Yet even these customers were not spared Mr. Falcone’s sharp tongue. The customers that Mr. Falcone claims to champion are derided as nerds repeatedly and the stores you find them in are “nerd-filled”.

    I’m in constant contact with comic retailers, providing them advice on products to stock, ways to improve the appearance and vibe of the store, but I also understand that there are market limitations. These are small businesses afterall. They focus on a product which has a limited market, despite our best hopes and dreams, yet they generate enough profit to provide employment, pay mortgages and rents; they put food on a lot of tables.

    While some of Mr. Falcone’s points are valid (certainly comic stores should be clean and customer friendly, points I made on Comic Culture very recently) he comes across as too angry to be productive, in my opinion.

  2. The article at Comic Book Daily used satire to stress it’s point. Unfortunately we need a wake up call now and again to see things are they are and make a change.

    Unfortunately we’ve all been in comic shops that are overcrowded, dirty, poorly lit and then are completely ignored or ill treated. A shop in Niagara Falls is so overcrowded you can’t walk through it. A shop in Toronto has staff that ignore people and lack customer service: the only person I can identify as working there is the cashier. A shop in Hamilton has staff with hygiene odor issues. A shop in Buffalo keeps their back issues in a locked room and you have to request to see them. A shop in Stoney Creek has so much inventory it’s piled above the heads of the customers in stacks that could fall over at any time. Kevin refers to “common sense” but unfortunately it’s not common.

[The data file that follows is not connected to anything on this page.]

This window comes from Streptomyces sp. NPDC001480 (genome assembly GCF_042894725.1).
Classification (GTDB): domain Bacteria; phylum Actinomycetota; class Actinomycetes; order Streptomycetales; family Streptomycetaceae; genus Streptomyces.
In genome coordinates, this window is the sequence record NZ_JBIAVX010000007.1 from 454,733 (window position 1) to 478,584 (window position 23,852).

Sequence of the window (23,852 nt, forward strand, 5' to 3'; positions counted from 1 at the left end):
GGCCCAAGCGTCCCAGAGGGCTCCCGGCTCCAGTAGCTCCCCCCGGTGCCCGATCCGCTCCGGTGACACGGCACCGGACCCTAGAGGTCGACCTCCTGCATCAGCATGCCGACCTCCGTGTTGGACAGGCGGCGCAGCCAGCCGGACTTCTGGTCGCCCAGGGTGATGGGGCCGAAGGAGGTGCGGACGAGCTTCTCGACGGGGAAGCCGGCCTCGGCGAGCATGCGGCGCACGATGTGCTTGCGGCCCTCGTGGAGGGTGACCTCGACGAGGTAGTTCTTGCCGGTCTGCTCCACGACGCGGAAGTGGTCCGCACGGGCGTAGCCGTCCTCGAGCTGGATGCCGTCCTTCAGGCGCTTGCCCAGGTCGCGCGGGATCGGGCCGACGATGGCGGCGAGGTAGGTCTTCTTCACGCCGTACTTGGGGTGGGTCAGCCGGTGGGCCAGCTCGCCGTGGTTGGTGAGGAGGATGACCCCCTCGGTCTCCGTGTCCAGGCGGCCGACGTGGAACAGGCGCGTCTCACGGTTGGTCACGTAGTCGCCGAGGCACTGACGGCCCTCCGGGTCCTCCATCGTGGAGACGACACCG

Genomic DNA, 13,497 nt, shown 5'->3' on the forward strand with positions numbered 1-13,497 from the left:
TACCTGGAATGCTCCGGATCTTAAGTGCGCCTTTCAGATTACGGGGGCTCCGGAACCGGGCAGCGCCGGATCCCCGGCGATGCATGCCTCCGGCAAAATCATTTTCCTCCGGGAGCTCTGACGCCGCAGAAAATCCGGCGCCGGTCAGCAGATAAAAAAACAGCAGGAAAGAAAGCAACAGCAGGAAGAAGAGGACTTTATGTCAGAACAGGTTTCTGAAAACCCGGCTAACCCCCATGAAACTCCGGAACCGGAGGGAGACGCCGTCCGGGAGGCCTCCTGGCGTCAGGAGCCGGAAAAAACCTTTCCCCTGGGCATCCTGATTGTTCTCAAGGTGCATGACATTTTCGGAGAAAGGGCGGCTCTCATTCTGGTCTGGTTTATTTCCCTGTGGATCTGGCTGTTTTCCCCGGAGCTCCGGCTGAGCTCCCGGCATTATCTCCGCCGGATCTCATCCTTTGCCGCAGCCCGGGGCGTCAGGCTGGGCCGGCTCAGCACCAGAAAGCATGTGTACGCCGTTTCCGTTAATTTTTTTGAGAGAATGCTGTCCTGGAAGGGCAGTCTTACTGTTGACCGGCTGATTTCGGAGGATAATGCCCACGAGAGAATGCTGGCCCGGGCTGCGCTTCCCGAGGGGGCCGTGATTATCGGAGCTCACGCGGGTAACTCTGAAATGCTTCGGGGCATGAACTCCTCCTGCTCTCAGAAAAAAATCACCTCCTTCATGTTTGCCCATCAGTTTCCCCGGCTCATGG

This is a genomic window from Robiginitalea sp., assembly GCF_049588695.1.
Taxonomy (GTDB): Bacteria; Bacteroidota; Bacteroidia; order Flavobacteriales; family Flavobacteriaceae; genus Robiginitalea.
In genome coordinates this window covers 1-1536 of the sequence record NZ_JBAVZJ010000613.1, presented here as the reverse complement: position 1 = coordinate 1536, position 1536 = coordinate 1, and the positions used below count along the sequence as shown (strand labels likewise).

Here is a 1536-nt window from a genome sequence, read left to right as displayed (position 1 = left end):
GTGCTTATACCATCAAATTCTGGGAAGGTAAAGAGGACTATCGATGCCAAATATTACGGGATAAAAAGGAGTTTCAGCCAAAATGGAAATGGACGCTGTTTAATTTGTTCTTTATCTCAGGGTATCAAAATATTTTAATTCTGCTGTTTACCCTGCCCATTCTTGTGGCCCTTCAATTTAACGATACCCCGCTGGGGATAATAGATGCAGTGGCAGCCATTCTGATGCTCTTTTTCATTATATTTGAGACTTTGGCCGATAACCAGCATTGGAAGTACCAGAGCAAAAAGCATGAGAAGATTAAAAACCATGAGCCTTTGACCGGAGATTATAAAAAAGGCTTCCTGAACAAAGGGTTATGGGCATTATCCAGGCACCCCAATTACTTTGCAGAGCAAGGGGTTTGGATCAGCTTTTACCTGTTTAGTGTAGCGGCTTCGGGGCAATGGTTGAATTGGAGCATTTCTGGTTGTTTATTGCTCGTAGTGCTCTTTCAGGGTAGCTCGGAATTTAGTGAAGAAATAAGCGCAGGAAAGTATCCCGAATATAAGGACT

Would you shop at a butcher that was dirty? Would you shop at a grocery store that was so overfilled with inventory you couldn’t navigate the isles? Why would a customer have to work with a retailer to actually get a good shopping experience? Do you approach the butcher and suggest cleaning up? Do you speak to the retailer and suggest clearing out some stock or moving to a bigger store. No you don’t: you speak with your dollars and stop shopping there.

  3. Big difference between a butcher and a comic book retailer — you don’t eat the products a comic book retailer is selling… that’s common sense… then again… if you say it’s in short supply… pass the ketchup.

    Our position here is clear – we have to be positive, we have to be supportive. If retailers want recommendations, here’s a great way to learn about what others are doing and trying to improve their stores and the shopping experiences for their customers. If they don’t, well, so be it.

    But again… the article talks about abandoning your local comic shop if it doesn’t meet a laundry list of recommended changes/upgrades. I can understand if you walked into a shop like the ones you mention above for the first time and were so put off that you don’t want to return. That makes sense. But if it’s your regular shop, why would you make it your regular stop unless you were getting something positive out of the experience?

    Changes can be expensive and sometimes people have to be talked into them. Change is risk.